On January 9th Freddie Kitchens was named head coach of the Cleveland Browns. Less than a year later he is out and the organization is in an all too familiar position. Once again Cleveland is searching for a new head coach and will have a top 10 pick in next year’s NFL draft. Let’s take a look back at the very short run of Kitchens as head coach and what really went wrong.
For the most part Browns fans were confident at the beginning of the year that Freddie would be a good coach. At the least, he had the backing and best wishes of the fanbase even if some we’re wary of hiring someone without head coaching experience. It appeared as if in 2018 he played a large role in the offensive turnaround. People also loved the fact that he was close with Baker and the other players seemed to like him as well. Kitchens already knew the Haslams and John Dorsey and everyone around the league spoke highly of his character. At the same time, he was different than everyone else which after the coaches we’ve had in the past seemed refreshing.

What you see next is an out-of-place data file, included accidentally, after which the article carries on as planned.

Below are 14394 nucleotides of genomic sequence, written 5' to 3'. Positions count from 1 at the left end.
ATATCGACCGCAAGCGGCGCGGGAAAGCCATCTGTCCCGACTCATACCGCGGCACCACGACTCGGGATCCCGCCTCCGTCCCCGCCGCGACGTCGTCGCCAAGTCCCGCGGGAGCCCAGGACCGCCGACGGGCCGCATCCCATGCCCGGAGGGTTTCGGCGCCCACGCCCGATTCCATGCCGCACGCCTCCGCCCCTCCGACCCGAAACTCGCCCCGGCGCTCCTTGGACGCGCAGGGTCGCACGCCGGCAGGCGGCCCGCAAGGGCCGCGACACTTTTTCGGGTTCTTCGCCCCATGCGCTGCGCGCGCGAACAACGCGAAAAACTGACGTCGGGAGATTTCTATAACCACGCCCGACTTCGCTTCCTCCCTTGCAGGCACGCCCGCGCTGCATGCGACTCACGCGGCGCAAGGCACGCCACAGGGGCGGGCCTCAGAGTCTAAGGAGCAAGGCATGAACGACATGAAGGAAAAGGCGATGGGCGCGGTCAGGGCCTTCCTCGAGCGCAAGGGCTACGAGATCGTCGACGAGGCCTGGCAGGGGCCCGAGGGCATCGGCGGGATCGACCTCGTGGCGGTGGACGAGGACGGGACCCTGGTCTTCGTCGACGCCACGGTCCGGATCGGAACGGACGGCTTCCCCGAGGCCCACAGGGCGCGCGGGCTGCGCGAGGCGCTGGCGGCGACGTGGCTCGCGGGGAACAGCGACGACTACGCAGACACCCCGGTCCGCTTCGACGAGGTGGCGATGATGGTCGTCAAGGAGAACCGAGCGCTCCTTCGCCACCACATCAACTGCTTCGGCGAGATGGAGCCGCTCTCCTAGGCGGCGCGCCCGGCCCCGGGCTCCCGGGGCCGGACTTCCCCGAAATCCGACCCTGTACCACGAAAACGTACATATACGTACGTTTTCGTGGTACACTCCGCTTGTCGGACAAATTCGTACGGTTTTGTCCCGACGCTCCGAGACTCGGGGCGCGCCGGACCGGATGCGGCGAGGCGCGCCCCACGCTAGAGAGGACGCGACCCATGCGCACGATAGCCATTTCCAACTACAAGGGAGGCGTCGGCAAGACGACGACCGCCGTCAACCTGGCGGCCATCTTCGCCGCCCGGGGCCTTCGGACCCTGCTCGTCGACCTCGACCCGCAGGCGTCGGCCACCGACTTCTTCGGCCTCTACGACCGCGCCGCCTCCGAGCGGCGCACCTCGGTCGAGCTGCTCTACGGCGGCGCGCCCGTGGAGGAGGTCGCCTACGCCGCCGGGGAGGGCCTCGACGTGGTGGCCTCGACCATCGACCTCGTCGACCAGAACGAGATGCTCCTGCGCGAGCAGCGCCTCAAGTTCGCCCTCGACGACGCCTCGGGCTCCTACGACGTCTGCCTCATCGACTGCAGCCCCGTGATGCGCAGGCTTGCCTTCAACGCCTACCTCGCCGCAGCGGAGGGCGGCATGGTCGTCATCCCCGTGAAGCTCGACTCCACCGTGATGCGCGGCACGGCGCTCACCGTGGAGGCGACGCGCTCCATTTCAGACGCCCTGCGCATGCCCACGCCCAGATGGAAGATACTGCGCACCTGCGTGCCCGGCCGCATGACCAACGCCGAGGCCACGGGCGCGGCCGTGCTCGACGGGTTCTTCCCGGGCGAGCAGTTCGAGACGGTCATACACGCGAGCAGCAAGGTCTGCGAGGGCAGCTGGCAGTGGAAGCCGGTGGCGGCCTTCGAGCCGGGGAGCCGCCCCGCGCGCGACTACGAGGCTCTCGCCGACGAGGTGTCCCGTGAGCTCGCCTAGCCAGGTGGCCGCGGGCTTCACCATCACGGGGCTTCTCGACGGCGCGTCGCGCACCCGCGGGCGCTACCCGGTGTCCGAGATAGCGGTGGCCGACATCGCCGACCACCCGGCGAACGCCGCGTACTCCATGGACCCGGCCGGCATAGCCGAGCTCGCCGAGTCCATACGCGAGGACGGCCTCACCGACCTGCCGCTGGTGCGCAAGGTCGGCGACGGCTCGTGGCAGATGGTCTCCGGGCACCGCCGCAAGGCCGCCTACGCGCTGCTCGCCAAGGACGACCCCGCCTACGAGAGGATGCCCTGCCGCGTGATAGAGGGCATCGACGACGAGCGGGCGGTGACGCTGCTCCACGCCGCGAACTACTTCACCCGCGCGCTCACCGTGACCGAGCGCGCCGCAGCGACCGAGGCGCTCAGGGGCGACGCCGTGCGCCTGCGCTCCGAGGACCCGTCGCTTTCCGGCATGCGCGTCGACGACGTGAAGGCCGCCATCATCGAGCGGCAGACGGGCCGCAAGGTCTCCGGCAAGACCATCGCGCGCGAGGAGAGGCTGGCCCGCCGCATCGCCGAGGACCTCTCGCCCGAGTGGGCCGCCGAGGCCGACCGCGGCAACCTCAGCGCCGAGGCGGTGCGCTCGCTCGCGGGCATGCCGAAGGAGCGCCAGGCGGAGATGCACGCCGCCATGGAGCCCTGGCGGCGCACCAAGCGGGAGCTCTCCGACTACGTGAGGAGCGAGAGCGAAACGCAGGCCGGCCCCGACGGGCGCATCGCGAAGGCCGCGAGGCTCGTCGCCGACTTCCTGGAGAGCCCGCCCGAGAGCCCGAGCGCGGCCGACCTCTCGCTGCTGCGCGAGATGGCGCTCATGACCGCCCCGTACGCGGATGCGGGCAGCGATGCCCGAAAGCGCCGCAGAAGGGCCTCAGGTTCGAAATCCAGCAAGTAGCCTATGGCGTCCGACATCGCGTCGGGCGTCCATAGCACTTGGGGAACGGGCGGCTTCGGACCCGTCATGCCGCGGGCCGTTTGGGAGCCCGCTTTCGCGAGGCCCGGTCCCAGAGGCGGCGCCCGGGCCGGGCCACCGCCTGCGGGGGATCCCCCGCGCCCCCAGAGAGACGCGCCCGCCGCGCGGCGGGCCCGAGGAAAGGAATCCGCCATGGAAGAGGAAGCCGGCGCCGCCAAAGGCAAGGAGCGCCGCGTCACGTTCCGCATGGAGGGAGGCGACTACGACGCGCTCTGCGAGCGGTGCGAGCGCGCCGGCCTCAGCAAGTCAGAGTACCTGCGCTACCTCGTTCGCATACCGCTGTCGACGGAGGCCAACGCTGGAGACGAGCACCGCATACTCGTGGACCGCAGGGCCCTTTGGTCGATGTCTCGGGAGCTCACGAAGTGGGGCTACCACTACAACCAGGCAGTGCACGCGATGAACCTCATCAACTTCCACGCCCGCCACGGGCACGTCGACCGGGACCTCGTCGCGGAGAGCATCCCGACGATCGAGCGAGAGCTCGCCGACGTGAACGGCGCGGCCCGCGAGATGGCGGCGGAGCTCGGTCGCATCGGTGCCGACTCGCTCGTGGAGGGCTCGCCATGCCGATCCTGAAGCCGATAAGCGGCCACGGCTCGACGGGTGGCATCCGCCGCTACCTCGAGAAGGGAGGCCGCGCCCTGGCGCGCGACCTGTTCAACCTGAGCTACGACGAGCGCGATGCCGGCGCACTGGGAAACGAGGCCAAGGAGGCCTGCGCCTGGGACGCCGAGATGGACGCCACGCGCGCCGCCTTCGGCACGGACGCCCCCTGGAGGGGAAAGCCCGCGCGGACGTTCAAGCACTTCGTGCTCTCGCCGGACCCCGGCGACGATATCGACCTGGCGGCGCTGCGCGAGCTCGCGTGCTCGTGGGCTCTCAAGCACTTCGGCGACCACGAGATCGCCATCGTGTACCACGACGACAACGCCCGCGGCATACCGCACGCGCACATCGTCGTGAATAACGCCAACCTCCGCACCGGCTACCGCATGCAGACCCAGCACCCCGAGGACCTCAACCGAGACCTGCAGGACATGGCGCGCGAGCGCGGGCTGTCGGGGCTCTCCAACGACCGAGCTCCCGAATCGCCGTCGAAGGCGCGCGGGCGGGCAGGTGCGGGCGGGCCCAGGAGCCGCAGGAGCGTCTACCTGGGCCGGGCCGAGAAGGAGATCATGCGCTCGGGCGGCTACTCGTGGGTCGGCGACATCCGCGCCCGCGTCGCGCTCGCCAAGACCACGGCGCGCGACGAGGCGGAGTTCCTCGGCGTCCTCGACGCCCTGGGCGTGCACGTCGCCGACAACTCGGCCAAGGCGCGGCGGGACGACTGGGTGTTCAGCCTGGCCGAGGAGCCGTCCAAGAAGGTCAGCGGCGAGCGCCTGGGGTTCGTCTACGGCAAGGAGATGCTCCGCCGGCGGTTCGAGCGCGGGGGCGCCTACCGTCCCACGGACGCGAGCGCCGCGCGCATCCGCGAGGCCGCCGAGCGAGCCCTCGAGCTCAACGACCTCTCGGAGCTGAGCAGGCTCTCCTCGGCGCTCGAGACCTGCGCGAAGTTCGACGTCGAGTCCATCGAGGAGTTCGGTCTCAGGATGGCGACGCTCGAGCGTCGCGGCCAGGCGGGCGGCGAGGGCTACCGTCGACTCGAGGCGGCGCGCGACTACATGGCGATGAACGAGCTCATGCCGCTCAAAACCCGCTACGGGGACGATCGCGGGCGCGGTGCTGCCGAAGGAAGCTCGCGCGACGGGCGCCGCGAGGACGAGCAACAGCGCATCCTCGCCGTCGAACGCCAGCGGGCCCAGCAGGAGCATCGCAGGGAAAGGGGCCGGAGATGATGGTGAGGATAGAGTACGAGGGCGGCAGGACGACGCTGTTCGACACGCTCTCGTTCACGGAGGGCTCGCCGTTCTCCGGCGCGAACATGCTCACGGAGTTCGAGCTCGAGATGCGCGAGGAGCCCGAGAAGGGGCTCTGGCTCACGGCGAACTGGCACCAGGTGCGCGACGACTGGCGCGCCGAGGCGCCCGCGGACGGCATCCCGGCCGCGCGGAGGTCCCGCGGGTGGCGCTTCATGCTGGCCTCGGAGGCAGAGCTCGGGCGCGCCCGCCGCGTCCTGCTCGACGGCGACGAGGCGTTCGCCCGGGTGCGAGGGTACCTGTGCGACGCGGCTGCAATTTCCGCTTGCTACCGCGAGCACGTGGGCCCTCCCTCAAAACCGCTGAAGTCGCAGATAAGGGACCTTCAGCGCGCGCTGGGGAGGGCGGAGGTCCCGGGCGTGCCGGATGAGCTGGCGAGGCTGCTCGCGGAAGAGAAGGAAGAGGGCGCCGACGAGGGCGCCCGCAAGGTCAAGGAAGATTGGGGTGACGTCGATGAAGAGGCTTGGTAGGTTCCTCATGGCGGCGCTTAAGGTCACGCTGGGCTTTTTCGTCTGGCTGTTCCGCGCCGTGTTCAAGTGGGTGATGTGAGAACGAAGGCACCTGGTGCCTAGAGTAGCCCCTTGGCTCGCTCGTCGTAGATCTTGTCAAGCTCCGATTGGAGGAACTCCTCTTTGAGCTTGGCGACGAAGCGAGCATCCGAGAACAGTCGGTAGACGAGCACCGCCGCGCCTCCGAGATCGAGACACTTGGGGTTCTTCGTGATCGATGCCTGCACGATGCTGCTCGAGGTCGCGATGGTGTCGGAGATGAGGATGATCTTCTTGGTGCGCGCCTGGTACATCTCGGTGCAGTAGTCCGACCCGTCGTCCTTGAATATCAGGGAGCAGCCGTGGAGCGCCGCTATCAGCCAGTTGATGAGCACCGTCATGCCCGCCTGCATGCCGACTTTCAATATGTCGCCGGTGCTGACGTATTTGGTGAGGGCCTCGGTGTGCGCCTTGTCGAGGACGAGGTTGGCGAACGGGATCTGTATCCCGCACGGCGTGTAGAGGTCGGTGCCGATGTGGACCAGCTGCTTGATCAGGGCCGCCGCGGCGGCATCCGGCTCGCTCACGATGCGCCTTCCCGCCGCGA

In terms of expectations at the beginning of the year, the fanbase was basically all on the same page; playoffs or bust. Whether this was realistic or not, no one expected a six-win season. Each week Freddie was taking part in the blame in his media availability. Ten different times he paraphrased that he needed to put these guys in better positions or call better plays. As the playoff hopes dwindled, Freddie’s humble approach to losing began to wear on the fans. Obviously losing ten times is a large part of the reason why Kitchens is gone, but there were other factors that may have played the decision.